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PPAR Research
Volume 2007, Article ID 83593, 14 pages
Review Article

‘Striking the Right Balance’ in Targeting PPARγ in the Metabolic Syndrome: Novel Insights from Human Genetic Studies

Department of Medicine, University of Cambridge, Addenbrooke's Hospital, Hills Road, Cambridge CB2 2QQ, UK

Received 5 November 2006; Revised 13 December 2006; Accepted 13 December 2006

Academic Editor: Francine M. Gregoire

Copyright © 2007 Mark Gurnell. This is an open access article distributed under the Creative Commons Attribution License, which permits unrestricted use, distribution, and reproduction in any medium, provided the original work is properly cited.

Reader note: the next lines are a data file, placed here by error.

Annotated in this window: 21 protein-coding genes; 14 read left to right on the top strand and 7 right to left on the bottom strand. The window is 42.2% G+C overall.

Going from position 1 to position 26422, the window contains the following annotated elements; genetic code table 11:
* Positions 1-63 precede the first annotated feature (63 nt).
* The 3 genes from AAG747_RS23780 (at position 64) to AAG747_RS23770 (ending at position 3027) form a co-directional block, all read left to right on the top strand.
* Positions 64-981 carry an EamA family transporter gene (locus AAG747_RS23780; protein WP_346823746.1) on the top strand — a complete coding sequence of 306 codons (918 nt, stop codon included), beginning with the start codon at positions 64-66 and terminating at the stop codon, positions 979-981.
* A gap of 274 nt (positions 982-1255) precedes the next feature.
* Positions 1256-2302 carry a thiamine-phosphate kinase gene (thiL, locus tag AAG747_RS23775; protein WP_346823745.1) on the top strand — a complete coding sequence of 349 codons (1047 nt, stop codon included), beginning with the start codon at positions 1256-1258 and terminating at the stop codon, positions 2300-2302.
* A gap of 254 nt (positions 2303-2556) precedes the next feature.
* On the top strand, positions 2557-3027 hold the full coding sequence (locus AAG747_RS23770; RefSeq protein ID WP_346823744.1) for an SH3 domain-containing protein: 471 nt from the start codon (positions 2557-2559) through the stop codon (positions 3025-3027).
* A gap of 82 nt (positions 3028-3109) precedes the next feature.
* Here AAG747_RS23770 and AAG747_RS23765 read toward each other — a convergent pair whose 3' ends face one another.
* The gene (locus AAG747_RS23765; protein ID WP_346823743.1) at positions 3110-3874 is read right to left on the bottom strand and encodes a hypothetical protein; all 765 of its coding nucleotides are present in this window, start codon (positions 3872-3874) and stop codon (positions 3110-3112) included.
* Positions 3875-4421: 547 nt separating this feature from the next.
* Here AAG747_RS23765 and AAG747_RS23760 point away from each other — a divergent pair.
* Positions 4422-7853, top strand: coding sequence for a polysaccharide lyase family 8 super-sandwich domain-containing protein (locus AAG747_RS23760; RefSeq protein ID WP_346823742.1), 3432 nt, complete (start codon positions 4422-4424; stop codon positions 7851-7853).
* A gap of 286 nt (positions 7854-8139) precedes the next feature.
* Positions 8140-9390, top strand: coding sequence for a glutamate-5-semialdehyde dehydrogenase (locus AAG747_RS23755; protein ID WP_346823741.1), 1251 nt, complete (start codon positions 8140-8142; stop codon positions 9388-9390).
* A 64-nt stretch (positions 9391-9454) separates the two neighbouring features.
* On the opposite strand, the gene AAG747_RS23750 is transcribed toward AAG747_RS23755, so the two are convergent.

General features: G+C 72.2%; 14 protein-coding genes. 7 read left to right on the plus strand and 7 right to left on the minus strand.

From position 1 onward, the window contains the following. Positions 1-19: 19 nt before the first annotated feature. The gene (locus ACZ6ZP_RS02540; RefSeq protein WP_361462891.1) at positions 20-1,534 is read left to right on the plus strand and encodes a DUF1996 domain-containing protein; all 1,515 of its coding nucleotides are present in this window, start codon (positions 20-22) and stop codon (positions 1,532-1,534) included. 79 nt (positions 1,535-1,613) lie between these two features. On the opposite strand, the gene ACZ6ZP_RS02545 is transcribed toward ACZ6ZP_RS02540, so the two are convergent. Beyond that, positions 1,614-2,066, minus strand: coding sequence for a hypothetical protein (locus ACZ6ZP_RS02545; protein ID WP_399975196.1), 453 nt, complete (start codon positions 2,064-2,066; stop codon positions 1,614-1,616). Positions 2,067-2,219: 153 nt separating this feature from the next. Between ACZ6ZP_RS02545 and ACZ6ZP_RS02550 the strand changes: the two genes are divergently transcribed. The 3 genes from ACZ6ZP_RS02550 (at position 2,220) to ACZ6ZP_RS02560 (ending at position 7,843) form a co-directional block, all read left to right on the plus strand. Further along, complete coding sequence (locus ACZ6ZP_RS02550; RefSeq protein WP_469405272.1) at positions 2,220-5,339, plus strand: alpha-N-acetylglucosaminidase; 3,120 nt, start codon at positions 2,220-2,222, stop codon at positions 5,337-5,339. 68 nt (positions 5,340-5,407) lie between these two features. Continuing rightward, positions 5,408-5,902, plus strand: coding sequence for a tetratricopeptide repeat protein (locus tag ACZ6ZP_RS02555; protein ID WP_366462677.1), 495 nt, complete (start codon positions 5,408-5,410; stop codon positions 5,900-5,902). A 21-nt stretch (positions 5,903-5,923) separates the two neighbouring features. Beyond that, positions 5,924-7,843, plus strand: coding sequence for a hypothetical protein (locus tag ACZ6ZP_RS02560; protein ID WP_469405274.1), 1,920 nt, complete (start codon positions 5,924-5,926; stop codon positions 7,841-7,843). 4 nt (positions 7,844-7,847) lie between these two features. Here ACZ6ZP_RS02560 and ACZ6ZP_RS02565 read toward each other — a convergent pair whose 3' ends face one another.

At a time when the twin epidemics of obesity and type 2 diabetes threaten to engulf even the most well-resourced Western healthcare systems, the nuclear receptor peroxisome proliferator-activated receptor γ (PPARγ) has emerged as a bona fide therapeutic target for treating human metabolic disease. The novel insulin-sensitizing antidiabetic thiazolidinediones (TZDs, e.g., rosiglitazone, pioglitazone), which are licensed for use in the treatment of type 2 diabetes, are high-affinity PPARγ ligands, whose beneficial effects extend beyond improvement in glycaemic control to include amelioration of dyslipidaemia, lowering of blood pressure, and favourable modulation of macrophage lipid handling and inflammatory responses. However, a major drawback to the clinical use of exisiting TZDs is weight gain, reflecting both enhanced adipogenesis and fluid retention, neither of which is desirable in a population that is already overweight and prone to cardiovascular disease. Accordingly, the ‘‘search is on’’ to identify the next generation of PPARγ modulators that will promote maximal clinical benefit by targeting specific facets of the metabolic syndrome (glucose intolerance/diabetes, dyslipidaemia, and hypertension), while simultaneously avoiding undesirable side effects of PPARγ activation (e.g., weight gain). This paper outlines the important clinical and laboratory observations made in human subjects harboring genetic variations in PPARγ that support such a therapeutic strategy.